Skip to main content

Why Does a Ball Bounce – Adam Hart-Davis ****

… and 100 other questions from the world of science the title continues, in case balls and their bouncing aren’t your favourite topic (oddly the cover images and the text only allow us 99 other questions, but the real book in front of me proudly insists on 100).
The book consists of 101 pairs of pages – one with text, the other with a striking colour photograph taken by author. It’s beautifully produced, and that’s part of its attraction. The text is simple, entertaining and eyecatching. Adam Hart-Davis is a popular TV presenter in the UK, specializing in history of technology, and he has this sort of thing off to a fine art.
At their best, the entries are concise and fun. Unfortunately there isn’t a lot of space for text, so some of the entries are so condensed that they miss out some of the best bits. For example, a piece on the age of the earth gives over nearly half the text to Archbishop Usher’s delightful attempt at calculating the age from the bible, dating it back to 4004 BC, and most of the rest to Charles Lyell’s geological work. Hart-Davis then throws into the last sentence that the Earth is 4.5 billion years old without giving any clue as to how this figure (which certainly isn’t Lyell’s) was reached. A little later, he asks why flames are bright, but never mentions why hot things give off light, which seems odd. And again, when commenting on the colours of the rainbow, Hart-Davis tells us that Newton saw seven colours, without pointing out why Newton identified this particular number of colours (because he thought light, like sound, ought to operate in octaves).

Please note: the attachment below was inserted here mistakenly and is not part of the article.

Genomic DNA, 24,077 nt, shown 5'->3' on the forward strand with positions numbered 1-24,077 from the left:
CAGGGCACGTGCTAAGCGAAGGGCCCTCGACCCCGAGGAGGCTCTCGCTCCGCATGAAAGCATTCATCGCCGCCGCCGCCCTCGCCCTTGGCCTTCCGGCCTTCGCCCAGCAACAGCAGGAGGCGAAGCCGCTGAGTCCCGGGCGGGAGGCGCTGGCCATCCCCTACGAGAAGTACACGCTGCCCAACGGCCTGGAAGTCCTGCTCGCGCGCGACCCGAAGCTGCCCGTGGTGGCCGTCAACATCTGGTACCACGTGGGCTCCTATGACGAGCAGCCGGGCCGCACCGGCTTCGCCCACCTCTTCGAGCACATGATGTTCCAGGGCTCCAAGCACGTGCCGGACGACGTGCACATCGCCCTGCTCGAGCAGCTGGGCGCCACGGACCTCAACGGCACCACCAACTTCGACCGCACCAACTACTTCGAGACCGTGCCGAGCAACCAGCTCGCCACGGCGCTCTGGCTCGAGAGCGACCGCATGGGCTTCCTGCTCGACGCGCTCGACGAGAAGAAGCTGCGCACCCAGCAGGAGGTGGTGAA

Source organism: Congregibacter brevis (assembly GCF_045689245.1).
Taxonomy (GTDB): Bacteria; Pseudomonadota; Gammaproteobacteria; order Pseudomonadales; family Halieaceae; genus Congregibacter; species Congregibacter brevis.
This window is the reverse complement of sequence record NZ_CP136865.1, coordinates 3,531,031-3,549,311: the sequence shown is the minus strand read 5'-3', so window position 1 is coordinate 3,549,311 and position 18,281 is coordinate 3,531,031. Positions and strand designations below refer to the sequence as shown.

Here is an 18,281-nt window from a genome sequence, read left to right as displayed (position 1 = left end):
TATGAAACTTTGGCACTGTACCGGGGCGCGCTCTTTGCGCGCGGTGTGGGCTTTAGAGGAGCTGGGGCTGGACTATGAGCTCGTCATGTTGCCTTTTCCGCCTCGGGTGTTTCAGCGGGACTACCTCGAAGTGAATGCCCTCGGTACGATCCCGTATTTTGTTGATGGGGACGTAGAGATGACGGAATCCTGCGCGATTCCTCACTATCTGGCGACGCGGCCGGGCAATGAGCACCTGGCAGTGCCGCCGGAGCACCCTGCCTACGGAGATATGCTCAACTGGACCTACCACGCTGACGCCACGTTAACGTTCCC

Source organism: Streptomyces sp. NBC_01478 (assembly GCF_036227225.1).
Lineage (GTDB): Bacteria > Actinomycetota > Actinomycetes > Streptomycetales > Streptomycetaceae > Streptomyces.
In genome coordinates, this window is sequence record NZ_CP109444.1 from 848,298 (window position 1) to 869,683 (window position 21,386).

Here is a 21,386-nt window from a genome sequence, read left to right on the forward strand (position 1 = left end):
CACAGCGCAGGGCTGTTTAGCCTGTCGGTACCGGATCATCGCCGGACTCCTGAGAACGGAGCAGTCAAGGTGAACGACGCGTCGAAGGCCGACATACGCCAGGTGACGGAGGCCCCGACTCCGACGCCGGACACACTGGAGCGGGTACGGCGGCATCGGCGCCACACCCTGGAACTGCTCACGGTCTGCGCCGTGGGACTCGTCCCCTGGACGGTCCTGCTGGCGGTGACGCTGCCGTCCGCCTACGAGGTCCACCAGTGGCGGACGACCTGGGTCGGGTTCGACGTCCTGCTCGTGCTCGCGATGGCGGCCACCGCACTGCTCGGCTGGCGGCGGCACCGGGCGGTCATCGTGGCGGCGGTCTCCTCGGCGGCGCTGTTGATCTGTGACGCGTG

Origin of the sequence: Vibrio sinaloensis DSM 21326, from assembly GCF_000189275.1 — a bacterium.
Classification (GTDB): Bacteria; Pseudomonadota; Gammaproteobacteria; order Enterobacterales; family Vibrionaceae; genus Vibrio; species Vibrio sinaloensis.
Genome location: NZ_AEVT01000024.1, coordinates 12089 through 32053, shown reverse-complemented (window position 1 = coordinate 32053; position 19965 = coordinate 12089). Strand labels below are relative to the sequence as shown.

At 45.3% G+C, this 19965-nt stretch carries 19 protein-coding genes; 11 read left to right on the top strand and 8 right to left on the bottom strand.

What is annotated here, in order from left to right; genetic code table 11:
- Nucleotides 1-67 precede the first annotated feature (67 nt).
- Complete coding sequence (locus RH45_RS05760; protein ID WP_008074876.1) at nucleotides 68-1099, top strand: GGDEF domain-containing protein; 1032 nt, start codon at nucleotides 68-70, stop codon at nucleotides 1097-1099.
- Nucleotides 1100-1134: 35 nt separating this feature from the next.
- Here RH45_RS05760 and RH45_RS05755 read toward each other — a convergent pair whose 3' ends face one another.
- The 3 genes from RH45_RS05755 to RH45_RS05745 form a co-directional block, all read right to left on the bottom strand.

However, this desire for extra content aside, the book has a fascinatingly eclectic combination of good basic science, like the stuff about light, weird and wonderful stuff like the rocks that appear to move at Racetrack Playa in Death Valley (though the “why” of this one is very much speculation), and items where there’s a certain tendency to reply to the title question on the page with a brisk “Who cares?”, like the magnificently irrelevant question, “What is brimstone?”